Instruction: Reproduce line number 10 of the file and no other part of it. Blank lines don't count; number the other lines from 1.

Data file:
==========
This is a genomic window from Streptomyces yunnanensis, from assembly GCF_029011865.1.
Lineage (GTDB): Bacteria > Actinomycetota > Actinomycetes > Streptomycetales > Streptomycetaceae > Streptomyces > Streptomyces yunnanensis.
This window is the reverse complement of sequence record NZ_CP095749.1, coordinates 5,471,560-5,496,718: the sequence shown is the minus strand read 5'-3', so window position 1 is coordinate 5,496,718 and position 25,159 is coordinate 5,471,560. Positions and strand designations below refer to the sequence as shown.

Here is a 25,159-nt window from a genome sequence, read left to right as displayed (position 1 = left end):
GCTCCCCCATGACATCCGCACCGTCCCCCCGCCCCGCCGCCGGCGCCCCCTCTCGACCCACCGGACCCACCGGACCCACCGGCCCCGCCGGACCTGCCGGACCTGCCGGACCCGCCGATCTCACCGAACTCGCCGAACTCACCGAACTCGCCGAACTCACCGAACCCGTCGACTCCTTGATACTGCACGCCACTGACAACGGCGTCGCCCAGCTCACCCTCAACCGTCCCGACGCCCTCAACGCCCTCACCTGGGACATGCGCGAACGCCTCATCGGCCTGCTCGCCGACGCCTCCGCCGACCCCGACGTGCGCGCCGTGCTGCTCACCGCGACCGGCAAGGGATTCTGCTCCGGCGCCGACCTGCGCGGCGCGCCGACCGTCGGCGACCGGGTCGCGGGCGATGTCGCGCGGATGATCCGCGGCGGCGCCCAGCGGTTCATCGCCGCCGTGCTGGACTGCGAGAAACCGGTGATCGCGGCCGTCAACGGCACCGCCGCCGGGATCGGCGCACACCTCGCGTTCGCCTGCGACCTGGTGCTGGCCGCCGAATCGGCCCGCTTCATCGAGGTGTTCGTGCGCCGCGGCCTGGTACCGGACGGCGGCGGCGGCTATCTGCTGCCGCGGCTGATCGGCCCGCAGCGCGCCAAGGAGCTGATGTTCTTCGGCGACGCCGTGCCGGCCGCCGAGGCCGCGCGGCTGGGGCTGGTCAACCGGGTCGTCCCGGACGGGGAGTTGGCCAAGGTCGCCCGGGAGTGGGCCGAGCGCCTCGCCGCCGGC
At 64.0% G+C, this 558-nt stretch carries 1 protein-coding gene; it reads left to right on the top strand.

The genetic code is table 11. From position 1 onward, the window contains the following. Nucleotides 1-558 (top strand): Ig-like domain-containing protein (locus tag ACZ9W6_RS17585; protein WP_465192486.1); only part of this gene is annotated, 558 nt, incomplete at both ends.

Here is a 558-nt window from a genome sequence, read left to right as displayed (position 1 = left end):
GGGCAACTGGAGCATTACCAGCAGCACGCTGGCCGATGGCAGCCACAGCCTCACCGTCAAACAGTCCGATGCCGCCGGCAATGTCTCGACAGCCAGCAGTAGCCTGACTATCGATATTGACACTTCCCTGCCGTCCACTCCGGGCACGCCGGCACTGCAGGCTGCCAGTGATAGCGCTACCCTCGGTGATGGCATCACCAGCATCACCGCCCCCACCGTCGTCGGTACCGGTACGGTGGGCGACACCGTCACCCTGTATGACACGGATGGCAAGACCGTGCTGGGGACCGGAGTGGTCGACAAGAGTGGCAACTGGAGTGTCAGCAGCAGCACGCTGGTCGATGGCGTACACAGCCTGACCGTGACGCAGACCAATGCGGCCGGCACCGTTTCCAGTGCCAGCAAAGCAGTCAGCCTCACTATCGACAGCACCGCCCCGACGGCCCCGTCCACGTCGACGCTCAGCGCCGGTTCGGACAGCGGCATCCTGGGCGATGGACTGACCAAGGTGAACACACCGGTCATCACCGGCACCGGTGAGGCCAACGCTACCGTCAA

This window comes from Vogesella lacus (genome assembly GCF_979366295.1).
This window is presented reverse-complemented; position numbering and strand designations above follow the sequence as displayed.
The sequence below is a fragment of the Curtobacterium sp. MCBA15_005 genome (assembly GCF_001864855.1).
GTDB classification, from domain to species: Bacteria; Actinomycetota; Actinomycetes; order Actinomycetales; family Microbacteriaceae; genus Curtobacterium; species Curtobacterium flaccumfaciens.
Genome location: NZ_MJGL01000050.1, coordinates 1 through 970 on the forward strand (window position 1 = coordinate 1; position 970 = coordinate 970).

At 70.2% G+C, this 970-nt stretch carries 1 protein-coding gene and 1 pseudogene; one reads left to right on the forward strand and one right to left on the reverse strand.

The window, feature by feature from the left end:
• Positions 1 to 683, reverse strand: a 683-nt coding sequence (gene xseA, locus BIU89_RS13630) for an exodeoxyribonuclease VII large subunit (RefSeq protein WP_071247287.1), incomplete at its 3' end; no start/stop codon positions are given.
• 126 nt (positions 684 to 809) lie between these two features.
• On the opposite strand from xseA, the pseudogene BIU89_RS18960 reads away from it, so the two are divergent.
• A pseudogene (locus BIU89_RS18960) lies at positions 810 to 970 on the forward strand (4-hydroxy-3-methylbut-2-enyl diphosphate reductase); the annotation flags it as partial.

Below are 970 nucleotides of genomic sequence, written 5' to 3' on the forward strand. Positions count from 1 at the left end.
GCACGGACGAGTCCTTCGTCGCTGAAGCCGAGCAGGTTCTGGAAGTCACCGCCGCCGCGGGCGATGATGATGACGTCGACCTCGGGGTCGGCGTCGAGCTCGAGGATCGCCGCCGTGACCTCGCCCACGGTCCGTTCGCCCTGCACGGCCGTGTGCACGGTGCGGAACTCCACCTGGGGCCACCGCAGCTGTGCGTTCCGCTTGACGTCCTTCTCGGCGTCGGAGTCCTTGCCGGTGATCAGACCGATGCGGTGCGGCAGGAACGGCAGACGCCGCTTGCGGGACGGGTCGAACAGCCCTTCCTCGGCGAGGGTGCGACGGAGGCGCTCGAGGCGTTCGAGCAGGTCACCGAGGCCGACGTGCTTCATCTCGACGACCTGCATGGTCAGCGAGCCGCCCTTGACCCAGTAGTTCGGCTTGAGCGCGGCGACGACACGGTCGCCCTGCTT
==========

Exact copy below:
This window comes from Vogesella lacus (genome assembly GCF_979366295.1).